In Charles Williams Descent into Hell, one of the characters contemplates "a good so alien as to be terrifying." I think that is what Peter Damascene sees. How can being a slave, being sick, or being in subjugation bring about anything good? I can see why some would worry about possible philosophical slight of hand. They wonder, how can evil produce good?
But what if good is much more alien than we suppose? What if turning the other cheek and not resisting evil really is the way to good? It is rather terrifying to take Jesus literally.
This is, I think, part of the reason why the Church needs monastics. Most of us have neither the courage nor the faith to take Jesus at His word. To do so would involve too much suffering. However, in a monastic context, spiritual athletes can be trained--that is literally what the word "asceticism" means. In a monastic context, it is possible--it has indeed been done--to train a man and woman to leave everything and follow Christ. And when they do, their words are terrifying to us. Like Peter Damascene's.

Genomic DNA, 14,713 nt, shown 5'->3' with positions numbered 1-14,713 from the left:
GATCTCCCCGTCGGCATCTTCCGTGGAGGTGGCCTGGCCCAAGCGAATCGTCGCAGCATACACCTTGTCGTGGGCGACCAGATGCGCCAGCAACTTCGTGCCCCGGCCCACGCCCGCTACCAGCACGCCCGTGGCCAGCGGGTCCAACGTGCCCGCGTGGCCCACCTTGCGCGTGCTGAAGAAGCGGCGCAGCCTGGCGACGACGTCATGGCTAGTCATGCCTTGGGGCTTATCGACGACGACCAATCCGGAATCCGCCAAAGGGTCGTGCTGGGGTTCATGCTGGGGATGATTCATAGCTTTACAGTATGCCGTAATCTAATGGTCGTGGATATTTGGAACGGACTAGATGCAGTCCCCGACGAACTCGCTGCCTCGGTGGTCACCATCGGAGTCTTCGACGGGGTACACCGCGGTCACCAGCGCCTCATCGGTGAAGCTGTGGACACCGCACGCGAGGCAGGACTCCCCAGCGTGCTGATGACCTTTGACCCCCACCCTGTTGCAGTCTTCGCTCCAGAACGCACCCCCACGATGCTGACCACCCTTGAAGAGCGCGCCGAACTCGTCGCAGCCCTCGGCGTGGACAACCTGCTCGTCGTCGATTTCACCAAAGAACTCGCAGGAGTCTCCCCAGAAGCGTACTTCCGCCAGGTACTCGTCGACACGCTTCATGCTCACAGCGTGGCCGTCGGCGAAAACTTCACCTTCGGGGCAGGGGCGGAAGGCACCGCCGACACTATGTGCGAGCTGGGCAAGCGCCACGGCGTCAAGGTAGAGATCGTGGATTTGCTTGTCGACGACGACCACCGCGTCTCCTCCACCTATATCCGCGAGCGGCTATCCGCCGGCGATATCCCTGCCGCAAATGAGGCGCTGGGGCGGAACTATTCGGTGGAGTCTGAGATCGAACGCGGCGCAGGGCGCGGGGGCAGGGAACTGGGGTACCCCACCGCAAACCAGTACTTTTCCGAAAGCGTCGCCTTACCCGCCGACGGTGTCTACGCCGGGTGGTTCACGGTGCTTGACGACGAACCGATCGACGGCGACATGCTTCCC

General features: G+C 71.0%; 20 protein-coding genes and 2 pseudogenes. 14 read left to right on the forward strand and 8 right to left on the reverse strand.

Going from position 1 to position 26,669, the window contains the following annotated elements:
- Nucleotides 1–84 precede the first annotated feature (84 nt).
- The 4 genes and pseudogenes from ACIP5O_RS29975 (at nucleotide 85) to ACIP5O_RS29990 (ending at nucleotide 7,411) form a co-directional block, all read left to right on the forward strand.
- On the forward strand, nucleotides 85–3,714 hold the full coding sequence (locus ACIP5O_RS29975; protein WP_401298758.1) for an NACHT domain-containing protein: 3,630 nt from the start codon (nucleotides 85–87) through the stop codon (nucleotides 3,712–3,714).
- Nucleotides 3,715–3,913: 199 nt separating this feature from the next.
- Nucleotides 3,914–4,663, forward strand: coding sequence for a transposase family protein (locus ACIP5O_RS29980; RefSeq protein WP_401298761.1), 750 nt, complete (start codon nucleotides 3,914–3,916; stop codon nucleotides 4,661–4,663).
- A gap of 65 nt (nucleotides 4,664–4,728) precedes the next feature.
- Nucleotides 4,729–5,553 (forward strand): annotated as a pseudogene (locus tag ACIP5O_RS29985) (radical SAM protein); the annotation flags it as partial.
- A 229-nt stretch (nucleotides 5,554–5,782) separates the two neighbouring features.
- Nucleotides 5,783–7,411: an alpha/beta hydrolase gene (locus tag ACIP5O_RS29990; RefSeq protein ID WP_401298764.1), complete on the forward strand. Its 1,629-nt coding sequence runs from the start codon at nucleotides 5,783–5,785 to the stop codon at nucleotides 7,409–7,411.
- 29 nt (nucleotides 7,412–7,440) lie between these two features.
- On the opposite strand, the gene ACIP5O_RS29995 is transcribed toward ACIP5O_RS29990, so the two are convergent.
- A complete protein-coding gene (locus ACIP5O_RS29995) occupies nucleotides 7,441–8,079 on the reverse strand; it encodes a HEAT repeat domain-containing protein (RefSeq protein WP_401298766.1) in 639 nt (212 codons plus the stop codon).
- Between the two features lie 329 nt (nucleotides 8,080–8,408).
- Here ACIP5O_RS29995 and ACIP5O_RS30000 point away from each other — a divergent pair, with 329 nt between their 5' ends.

Last Sunday was the Gospel reading of the parable of the Publican and the Pharisee. Like the Publican, my heart trembles at the terrible and alien reality of God's goodness. Like the Publican, all I can do is beat my chest and stand afar off and cry: "Have mercy on me the sinner."